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On Gender Equality Day Penn Law’s Global Affairs Blog launches a new series to mark the 98th anniversary of the 19th Amendment

August 26, 2018

Through student conversations, the new blog series will serve as a platform to advance knowledge about gender through the voices of emerging women leaders at Penn Law. Starting out with a conversation between two women leaders of Penn Law, Leah Wong and Teresa Akkara, both trailblazing women of their generation, these conversations will recognize what the movement for the 19th Amendment did not:  that gender intersects with other axes of inequality, such as race, ethnicity, class, sexual orientation, religion, age, and nationality and can help cross-fertilize ideas across cultural and other divides.

The movement for the 19th Amendment left out the voices of women of color. It wasn’t until 1943 that Chinese Americans were first permitted to become citizens.  For Filipinos, it wasn’t until 1946; for Japanese Americans and other Asian Americans, this did not come until 1952.  

The conversation with Leah and Teresa is followed by a conversation with Shane Fischman and Allyson Reynolds. Allyson has deep family roots in the Philippines and Shane in Israel. 

We also feature Radhika Saxena’s thoughts on the Indian #MeToo movement which reveal how in an interconnected age, ideas travel and find expression in different ways in different parts of the world. The ferment in Indian academic circles on the #MeToo movement was sparked last year by an Indian LLM student much like Radhika. 

Against the backdrop of current Penn Law students, we examine the narratives of Penn Law women who are making a difference in the world. Sophie L’Helias used her own experiences of butting against the glass ceiling at companies that purported to have diversity plans in place to develop a gender diversity index of women in C- Suites which goes beyond the data to measure real results against the stated goals of the diversity plans.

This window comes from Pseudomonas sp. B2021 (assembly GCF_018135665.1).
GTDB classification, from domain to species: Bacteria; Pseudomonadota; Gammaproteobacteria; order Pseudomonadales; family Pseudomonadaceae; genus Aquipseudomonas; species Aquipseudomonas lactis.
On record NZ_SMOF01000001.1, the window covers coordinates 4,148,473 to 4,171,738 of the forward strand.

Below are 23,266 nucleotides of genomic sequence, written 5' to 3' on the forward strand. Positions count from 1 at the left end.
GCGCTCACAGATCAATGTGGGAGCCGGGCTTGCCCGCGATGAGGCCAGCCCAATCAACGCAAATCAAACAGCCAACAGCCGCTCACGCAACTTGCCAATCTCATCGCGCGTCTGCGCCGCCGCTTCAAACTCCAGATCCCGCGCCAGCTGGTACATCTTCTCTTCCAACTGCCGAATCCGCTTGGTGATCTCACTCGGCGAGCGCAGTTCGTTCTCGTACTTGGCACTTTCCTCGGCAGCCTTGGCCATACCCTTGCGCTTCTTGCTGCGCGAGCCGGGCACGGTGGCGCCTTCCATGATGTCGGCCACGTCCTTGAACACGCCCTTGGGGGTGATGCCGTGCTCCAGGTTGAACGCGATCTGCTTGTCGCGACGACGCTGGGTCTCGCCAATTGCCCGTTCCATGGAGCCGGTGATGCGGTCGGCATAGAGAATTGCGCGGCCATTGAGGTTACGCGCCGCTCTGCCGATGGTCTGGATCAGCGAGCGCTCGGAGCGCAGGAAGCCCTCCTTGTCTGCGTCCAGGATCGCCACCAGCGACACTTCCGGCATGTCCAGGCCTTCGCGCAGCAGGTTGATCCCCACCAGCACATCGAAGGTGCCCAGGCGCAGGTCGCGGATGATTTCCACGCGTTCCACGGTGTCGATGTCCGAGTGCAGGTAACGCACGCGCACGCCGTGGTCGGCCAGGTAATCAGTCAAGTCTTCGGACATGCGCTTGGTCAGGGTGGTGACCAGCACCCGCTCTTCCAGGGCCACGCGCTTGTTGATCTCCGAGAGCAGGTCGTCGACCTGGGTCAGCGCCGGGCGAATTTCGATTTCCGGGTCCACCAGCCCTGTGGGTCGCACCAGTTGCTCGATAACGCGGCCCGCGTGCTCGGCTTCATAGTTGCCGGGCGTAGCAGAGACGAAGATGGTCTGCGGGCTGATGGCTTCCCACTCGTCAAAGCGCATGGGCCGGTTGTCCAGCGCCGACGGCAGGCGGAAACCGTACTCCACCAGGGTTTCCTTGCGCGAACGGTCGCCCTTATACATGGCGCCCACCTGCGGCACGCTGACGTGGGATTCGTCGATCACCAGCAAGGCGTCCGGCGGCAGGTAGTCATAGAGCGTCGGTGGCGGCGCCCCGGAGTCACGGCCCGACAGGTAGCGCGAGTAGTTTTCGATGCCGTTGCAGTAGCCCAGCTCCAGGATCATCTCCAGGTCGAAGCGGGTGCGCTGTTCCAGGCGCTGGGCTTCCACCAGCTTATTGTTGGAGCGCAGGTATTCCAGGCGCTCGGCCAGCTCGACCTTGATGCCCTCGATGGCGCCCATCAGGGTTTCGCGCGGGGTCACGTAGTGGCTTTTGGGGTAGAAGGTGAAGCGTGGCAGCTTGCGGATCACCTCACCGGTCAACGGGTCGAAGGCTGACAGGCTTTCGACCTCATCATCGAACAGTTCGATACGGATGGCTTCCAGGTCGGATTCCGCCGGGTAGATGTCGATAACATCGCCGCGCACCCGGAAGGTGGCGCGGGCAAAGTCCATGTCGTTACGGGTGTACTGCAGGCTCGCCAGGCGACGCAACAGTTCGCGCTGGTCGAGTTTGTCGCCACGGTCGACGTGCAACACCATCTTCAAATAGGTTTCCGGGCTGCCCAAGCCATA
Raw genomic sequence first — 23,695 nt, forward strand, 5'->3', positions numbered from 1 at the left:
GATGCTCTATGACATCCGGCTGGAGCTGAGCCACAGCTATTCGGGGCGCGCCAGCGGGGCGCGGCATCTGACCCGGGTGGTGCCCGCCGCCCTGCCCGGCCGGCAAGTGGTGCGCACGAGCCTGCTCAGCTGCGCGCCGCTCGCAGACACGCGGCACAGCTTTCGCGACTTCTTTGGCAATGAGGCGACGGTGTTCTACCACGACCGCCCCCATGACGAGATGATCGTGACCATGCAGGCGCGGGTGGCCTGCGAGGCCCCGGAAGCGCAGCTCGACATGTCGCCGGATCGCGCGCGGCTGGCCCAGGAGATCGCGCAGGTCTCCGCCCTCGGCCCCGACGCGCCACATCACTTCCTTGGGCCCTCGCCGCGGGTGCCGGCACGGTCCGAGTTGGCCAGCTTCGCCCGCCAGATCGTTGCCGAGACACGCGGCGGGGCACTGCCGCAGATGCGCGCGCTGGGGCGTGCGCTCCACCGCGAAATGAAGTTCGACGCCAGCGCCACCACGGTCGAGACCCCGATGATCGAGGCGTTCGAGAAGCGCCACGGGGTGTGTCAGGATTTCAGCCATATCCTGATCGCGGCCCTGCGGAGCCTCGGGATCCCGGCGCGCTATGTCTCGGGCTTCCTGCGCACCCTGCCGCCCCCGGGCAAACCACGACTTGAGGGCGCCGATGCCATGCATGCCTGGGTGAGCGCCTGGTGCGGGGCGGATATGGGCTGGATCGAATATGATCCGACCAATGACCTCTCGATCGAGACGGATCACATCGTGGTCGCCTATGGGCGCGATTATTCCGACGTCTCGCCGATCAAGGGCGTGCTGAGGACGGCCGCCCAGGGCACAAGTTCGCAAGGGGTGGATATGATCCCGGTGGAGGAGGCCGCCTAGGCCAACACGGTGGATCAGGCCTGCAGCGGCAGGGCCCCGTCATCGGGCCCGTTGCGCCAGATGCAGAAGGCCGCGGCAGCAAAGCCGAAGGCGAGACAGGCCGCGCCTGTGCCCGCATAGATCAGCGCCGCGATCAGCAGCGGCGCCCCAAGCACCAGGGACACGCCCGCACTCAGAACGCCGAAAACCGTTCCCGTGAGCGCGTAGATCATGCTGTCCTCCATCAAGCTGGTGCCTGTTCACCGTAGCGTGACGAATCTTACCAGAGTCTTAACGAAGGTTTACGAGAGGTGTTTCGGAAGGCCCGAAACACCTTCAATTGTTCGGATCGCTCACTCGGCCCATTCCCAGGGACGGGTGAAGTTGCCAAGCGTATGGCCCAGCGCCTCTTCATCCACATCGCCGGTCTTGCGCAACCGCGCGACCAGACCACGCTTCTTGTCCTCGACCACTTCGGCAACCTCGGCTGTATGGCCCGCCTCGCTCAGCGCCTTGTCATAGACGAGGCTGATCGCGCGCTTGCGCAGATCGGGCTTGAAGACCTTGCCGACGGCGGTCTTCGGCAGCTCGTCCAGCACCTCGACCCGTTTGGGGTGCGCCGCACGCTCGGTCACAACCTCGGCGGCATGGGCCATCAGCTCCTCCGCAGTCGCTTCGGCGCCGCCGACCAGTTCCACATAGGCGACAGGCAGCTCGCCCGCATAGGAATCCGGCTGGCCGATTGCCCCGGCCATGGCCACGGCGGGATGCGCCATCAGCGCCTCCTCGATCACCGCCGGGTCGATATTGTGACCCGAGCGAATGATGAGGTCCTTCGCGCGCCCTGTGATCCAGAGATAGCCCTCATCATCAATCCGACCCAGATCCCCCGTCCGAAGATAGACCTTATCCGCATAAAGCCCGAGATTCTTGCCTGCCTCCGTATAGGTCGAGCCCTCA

We will also spotlight conversations with Penn Law students and speakers on contemporary movements on gender and diversity.  For example, these conversations will feature Meena Harris on technology-related gender equality strategies and Ally Coll Steele of the Purple Campaign on the US MeToo movement’s potential for transforming business. This will be followed by Brande Stellings, the Senior Vice President of Catalyst who advised Fortune 500 companies on the creation of business- driven inclusive strategies for women in leadership; Carolyn Edgar, Senior Vice President and Managing Counsel of BNY Mellon who speaks on the Emotional Tax on Women of Color; and Marissa Wesley, who retired as partner of Simpson Thacher to start Win- Win Strategies  to connect women’s funds with the power of business. Spanning different generations, all five women lawyers have researched and informed research on women and intersectionality in the legal profession.

The goal for these Penn Law conversations and stories is to promote deeper thinking about the relationship between gender and power, and the responsibility of women’s leadership to make a difference for all women of the world.